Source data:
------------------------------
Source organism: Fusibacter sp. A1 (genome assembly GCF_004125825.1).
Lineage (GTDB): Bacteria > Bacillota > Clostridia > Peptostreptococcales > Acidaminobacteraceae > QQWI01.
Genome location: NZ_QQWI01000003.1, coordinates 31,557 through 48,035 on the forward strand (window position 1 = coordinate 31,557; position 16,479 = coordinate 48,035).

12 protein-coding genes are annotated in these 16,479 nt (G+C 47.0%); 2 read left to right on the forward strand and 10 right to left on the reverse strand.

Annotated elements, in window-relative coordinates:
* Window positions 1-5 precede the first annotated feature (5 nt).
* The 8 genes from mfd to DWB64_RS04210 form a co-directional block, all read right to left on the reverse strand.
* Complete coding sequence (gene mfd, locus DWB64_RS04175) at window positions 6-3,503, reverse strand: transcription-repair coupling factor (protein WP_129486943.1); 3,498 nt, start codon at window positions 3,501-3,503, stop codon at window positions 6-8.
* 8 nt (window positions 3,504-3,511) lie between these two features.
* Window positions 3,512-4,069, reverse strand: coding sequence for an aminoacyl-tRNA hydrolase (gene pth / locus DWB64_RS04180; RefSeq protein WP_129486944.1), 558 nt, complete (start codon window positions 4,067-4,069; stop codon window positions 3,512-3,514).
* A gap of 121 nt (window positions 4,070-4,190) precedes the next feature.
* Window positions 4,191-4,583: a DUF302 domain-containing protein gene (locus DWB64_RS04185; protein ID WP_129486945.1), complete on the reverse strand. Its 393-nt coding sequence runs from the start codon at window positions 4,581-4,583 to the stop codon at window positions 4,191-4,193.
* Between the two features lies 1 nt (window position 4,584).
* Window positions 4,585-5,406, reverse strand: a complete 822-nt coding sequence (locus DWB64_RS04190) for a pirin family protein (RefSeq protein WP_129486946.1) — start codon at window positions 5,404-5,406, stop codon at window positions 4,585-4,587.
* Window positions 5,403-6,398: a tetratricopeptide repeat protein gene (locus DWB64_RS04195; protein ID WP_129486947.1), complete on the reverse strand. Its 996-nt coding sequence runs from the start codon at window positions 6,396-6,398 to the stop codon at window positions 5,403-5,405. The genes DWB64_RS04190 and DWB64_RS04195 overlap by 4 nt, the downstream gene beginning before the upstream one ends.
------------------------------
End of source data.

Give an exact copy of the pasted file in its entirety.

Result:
Source organism: Fusibacter sp. A1 (genome assembly GCF_004125825.1).
Lineage (GTDB): Bacteria > Bacillota > Clostridia > Peptostreptococcales > Acidaminobacteraceae > QQWI01.
Genome location: NZ_QQWI01000003.1, coordinates 31,557 through 48,035 on the forward strand (window position 1 = coordinate 31,557; position 16,479 = coordinate 48,035).

12 protein-coding genes are annotated in these 16,479 nt (G+C 47.0%); 2 read left to right on the forward strand and 10 right to left on the reverse strand.

Annotated elements, in window-relative coordinates:
* Window positions 1-5 precede the first annotated feature (5 nt).
* The 8 genes from mfd to DWB64_RS04210 form a co-directional block, all read right to left on the reverse strand.
* Complete coding sequence (gene mfd, locus DWB64_RS04175) at window positions 6-3,503, reverse strand: transcription-repair coupling factor (protein WP_129486943.1); 3,498 nt, start codon at window positions 3,501-3,503, stop codon at window positions 6-8.
* 8 nt (window positions 3,504-3,511) lie between these two features.
* Window positions 3,512-4,069, reverse strand: coding sequence for an aminoacyl-tRNA hydrolase (gene pth / locus DWB64_RS04180; RefSeq protein WP_129486944.1), 558 nt, complete (start codon window positions 4,067-4,069; stop codon window positions 3,512-3,514).
* A gap of 121 nt (window positions 4,070-4,190) precedes the next feature.
* Window positions 4,191-4,583: a DUF302 domain-containing protein gene (locus DWB64_RS04185; protein ID WP_129486945.1), complete on the reverse strand. Its 393-nt coding sequence runs from the start codon at window positions 4,581-4,583 to the stop codon at window positions 4,191-4,193.
* Between the two features lies 1 nt (window position 4,584).
* Window positions 4,585-5,406, reverse strand: a complete 822-nt coding sequence (locus DWB64_RS04190) for a pirin family protein (RefSeq protein WP_129486946.1) — start codon at window positions 5,404-5,406, stop codon at window positions 4,585-4,587.
* Window positions 5,403-6,398: a tetratricopeptide repeat protein gene (locus DWB64_RS04195; protein ID WP_129486947.1), complete on the reverse strand. Its 996-nt coding sequence runs from the start codon at window positions 6,396-6,398 to the stop codon at window positions 5,403-5,405. The genes DWB64_RS04190 and DWB64_RS04195 overlap by 4 nt, the downstream gene beginning before the upstream one ends.